3rd Dressed for a Wake

‘We can’t bloody sit out here all night’ Jo said, raising his voice above the music and laughter coming clearly from the balcony above. ‘I want to be in on it.’

‘Yeah. A sad night’. Mick said. The bastards are real keen to put the wreckers in. Ninety years and Cairns Ports will just tear it down for nothing. The greedy bastards want to own all Cairns’.

‘Well, no one can save it now.’ Jo said.

Sitting on their dingy among others tied up on the sandy beach they passed a joint back and forth and looked longingly at the action on the balcony above.

It was almost full moon and the receding tide lapped back and forth, the noise of the gentle ebb and flow of the water masked by the music and laughter drifting down from above. The smell of the wet sand mingled with the sweet smell of the marijuana.

‘It’s supposed to be a pretty flash gig’ Jo said, watching a girl in a short black dress and high heels negotiate the old stairs. ‘A bloody dress code, and at this stage.’ He looked down at their cut-off jeans and faded Tee shirts. ‘We should have gone out to the boat for some gear.’

‘Well we didn’t.’ Mick said.

‘My God this place has seen some action,’ Jo said. ‘The best dance floor in Cairns, they recon. Sunday avo and the oldies would take to the floor. One, two, three, one, two, three. A wonder they didn’t fall and break a bloody hip.’

‘We missed the best times though,’ Jo continued. ‘They recon thirty boats would be jostling for the start line and the Navy boat sitting off the clubhouse starting the races.’

‘Yeah. And some bloody dangerous shit. Remember the night Steg dead anted of the balcony onto the sand?’ Mick said. ‘Backwards off a bar stool was bad enough, but off the balcony?’

‘They recon only being so pissed saved him.’ Jo added. ‘Flat on his back. Thought he was dead ‘cept he had his arms and legs up waving in the air and his head just out of the water. God, we laughed,’ Mick said.

‘And now it’s all going’ Jo said. ‘I bet a fair bit of cash changed hands to race that through council. Another few weeks and half Cairns would have been on the street protesting.’

‘You can bet the dozers will be knocking it down quick smart,’ Mick said. ‘Old Sue’s trying to get a crowd to climb on the roof when the demolition starts.’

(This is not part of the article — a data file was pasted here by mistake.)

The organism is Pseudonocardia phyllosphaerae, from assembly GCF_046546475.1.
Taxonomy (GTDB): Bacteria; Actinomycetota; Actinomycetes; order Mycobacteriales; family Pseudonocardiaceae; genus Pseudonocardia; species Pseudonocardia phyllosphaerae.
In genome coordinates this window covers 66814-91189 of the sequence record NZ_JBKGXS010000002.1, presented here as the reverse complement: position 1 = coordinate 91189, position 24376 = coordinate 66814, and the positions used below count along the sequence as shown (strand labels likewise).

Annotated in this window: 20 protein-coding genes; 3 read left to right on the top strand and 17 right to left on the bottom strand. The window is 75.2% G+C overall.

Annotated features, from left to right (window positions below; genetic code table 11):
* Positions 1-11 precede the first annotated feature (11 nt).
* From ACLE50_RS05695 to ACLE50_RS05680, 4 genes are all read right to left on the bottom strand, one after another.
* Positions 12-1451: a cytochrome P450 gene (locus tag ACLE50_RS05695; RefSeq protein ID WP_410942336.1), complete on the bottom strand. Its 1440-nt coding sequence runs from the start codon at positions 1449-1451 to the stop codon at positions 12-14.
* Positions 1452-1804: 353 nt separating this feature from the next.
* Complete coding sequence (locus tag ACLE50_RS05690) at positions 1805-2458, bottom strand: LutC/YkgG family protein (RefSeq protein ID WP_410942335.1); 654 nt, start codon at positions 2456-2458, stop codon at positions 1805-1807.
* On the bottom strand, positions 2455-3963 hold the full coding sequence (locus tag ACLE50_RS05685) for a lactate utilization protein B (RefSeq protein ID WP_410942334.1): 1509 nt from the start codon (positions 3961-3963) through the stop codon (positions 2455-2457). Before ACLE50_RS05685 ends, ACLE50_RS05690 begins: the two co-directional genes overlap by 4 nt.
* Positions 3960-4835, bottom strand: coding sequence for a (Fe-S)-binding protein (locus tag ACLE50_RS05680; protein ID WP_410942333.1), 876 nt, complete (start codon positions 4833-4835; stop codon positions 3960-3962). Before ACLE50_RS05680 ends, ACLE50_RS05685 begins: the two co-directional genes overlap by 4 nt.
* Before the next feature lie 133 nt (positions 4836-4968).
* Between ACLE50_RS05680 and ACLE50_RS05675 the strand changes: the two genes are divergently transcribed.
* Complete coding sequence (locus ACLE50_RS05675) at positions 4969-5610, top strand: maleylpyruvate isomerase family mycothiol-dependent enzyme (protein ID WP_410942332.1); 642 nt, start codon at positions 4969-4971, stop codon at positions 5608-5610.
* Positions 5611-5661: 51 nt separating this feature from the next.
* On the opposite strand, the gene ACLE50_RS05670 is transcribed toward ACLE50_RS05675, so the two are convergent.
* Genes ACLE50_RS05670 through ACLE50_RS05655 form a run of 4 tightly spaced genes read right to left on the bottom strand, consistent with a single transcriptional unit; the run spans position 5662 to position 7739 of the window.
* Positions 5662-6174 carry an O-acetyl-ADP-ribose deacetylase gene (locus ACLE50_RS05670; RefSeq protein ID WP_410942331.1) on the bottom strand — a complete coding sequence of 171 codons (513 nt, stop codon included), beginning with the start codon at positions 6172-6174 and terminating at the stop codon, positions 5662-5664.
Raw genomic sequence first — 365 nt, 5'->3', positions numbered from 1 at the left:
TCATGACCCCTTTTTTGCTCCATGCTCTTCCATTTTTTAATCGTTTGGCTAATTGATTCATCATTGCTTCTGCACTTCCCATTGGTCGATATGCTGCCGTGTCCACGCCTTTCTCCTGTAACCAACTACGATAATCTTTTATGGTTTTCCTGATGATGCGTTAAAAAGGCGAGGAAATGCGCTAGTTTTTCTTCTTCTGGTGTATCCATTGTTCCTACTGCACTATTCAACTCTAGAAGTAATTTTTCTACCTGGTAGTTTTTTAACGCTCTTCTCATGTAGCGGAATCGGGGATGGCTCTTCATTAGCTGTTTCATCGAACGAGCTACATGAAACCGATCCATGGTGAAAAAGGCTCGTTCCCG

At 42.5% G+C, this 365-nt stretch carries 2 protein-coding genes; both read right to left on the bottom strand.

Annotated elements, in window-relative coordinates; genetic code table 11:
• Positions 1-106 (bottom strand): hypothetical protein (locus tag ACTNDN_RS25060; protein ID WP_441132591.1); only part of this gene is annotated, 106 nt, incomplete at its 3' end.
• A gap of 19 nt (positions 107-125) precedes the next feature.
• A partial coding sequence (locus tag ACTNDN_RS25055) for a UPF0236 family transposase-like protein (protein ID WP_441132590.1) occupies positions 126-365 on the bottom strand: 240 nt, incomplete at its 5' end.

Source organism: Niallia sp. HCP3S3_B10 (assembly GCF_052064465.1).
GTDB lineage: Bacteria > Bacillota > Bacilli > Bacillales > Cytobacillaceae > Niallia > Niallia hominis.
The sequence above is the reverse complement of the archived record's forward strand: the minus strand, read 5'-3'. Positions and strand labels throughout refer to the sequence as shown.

‘If I wasn’t heading South tomorrow, I’d join her’ Jo said, ‘but we really can’t afford to miss the Northerly.’

‘I recon’ Mick said. ‘We should reach Dunk in twenty-four hours as long as we sail through the night. And we share the night watch this time.’

‘C’mon. You know you love the night watch mate. A full moon and nothing to do but watch out for sleeping whales’ Jo said.

‘Well, what I want to watch right now is us inside with a drink in our hand.’ Mick said.

The crowd had become pretty raucous and Mick and Jo watched their mate Pat argue with the bouncer and then make his way disconsolately back down the stairs.

‘The last frigging gig and they won’t let me in barefoot’ Pat called. ‘What does it matter at this stage.’

Mick looked down at his own bare feet splayed on the sand. ‘I recon we can fool that bastard yet’ he said. He stood up and ratted through an old plastic box in the bow of the dinghy. ‘Here we go.’ he said triumphantly and held aloft a greasy old rag and a black marker pen. A quick wipe down and soon they both had a fair representation of black thongs drawn on their feet.

‘We’ll only get one shot at this, Mick said, ‘So follow me and look confident.’ As they mounted the stairs a group of young women headed past the bouncer, laughing and jostling each other as they fell against him. Walking confidently up the last steps Mick and Jo melted quickly into the crowd on the balcony.

‘I reckon that deserves a drink’ their mate Charlie yelled above the music. ‘Clever, but if you’d called up, we could have chucked down a couple of sandals.’

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